It has long been a well-known fact that Russia leather owes its durability, as well as its peculiar odor, to the oil of birch-bark, with which it is dressed. The whole process seems to be pretty well understood, and has been for a long time, - the great difficulty in the way being the labor required in the preparation of the oil. It is only from the thin paper-like bark of the birch that the oil can be procured; the wood and the coarser bark of the birch yield only a stinking oil, totally unlike the oil of the external bark. Gray, in his "Operative Chemist," describes the process of preparing this oil, as follows: -

The Russians obtain this oil by filling a large earthen pot with the thin, whitish, paper-like external bark of the birch tree, carefully separated from the coarse bark, closing the mouth of this pot with a wooden bung pierced with several holes; and then turning it over and luting it with clay to the mouth of another of the same size. A hole being dug in the ground, the empty pot is buried in it and a fire is lighted round and over the pot containing the bark, which is continued for some hours, according to the size of the pot. When the apparatus is cooled and unluted, the lower pot contains the brown oil, mixed with pyroligneous tar, and swimming on an acid liquid.

In some places iron pots are used for this purpose, and the bark is hindered from falling into the lower pot by a plate of iron pierced with holes. Gray says that one hundred pounds of bark yield about sixty pounds of oil.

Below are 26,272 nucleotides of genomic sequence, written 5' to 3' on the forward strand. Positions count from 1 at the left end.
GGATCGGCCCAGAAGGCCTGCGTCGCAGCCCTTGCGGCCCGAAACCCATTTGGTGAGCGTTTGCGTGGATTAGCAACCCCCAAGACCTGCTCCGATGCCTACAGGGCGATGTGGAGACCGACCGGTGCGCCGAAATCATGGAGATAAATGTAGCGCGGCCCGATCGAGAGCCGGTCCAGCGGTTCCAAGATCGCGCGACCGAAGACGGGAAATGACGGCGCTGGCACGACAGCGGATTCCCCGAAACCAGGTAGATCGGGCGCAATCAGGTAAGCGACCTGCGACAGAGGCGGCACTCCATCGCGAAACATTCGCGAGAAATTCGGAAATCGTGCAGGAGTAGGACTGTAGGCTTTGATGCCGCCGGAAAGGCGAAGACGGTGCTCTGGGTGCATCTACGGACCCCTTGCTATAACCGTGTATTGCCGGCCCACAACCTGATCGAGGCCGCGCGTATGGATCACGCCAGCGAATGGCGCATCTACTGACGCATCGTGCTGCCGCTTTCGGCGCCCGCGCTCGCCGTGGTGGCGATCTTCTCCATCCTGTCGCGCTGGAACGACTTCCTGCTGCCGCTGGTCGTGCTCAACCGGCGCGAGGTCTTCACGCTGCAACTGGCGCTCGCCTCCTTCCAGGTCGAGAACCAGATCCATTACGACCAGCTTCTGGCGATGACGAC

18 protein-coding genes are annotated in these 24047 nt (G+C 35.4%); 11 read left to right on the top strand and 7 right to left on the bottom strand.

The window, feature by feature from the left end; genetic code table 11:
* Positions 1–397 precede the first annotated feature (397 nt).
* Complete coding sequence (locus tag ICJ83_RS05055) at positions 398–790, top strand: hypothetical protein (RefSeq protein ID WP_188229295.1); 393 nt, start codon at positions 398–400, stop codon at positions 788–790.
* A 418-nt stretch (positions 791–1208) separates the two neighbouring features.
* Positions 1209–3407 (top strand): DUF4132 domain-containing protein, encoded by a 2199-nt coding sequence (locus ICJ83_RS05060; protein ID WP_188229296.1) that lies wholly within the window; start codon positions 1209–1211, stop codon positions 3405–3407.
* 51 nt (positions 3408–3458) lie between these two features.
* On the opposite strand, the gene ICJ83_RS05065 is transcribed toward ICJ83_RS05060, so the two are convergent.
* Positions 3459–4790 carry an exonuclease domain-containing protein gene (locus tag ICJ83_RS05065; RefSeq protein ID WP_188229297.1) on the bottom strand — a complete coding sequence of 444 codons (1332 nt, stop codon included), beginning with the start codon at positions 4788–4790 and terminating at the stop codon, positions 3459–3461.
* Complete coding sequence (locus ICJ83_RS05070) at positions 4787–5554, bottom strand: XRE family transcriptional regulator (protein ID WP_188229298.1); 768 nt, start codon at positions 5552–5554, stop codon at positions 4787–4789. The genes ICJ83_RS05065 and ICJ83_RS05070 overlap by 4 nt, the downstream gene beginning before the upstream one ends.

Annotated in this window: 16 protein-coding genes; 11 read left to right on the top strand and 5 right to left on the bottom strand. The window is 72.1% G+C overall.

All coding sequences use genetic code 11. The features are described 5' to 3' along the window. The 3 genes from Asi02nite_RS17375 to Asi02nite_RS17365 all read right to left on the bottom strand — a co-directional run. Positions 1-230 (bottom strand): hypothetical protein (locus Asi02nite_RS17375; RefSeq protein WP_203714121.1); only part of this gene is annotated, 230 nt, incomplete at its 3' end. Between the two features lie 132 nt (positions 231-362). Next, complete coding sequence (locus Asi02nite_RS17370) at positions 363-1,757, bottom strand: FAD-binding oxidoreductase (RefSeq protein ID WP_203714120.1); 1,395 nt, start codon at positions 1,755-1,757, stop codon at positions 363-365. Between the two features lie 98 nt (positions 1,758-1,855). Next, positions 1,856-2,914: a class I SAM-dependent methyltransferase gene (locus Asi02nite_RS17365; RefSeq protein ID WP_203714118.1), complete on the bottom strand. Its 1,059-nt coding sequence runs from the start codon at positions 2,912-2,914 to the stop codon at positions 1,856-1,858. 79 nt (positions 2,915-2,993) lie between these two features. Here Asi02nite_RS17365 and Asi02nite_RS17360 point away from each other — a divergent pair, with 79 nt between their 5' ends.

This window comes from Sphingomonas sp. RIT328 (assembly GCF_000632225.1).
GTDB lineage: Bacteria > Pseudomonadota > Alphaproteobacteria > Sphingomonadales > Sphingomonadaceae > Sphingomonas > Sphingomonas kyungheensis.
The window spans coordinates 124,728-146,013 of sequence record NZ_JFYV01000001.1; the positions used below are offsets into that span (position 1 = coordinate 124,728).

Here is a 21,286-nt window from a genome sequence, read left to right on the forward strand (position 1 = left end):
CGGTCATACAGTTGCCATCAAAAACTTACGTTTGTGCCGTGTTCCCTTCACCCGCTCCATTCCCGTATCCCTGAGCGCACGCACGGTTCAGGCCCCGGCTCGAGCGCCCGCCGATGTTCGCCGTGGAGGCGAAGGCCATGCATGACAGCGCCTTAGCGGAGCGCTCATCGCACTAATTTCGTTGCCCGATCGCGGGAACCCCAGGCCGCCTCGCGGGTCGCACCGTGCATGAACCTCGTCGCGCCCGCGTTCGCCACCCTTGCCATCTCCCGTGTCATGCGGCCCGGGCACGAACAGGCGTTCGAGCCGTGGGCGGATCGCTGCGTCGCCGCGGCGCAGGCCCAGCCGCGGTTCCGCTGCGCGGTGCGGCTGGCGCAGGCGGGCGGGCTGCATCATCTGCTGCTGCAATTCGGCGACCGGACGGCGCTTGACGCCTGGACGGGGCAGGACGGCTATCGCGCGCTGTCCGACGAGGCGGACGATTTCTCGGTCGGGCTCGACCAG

The waste of fuel in this process might be avoided by placing the pots in the side chamber of a reverberatory furnace, filling the chamber a little above the joining of the pots with sand, and then proceeding to distillation.

This oil is used in Russia for currying leather, to which it gives a peculiar odor and a power of resisting moisture far beyond any other dressing. Its use seems to have arisen from observing that the thin paper-like leaves of birch-bark remained after the coarser part of the bark and the timber of fallen trees had rotted. The oil appears to owe this quality to a resin, which, by this mode of distilling per descensum, is allowed to escape in a great measure from the action of the fire and drop into the lower pot.

Other barks - as those of the oak, willow, poplar, alder, as also poplar-buds, rue, and savine - have been tried, but the produce from them was only a stinking oil. Cork yielded an oil approaching, in some degree, that of birch-bark.

The genuine Russian birch-oil has been imported into this country, and has given very good results in the dressing of American leather.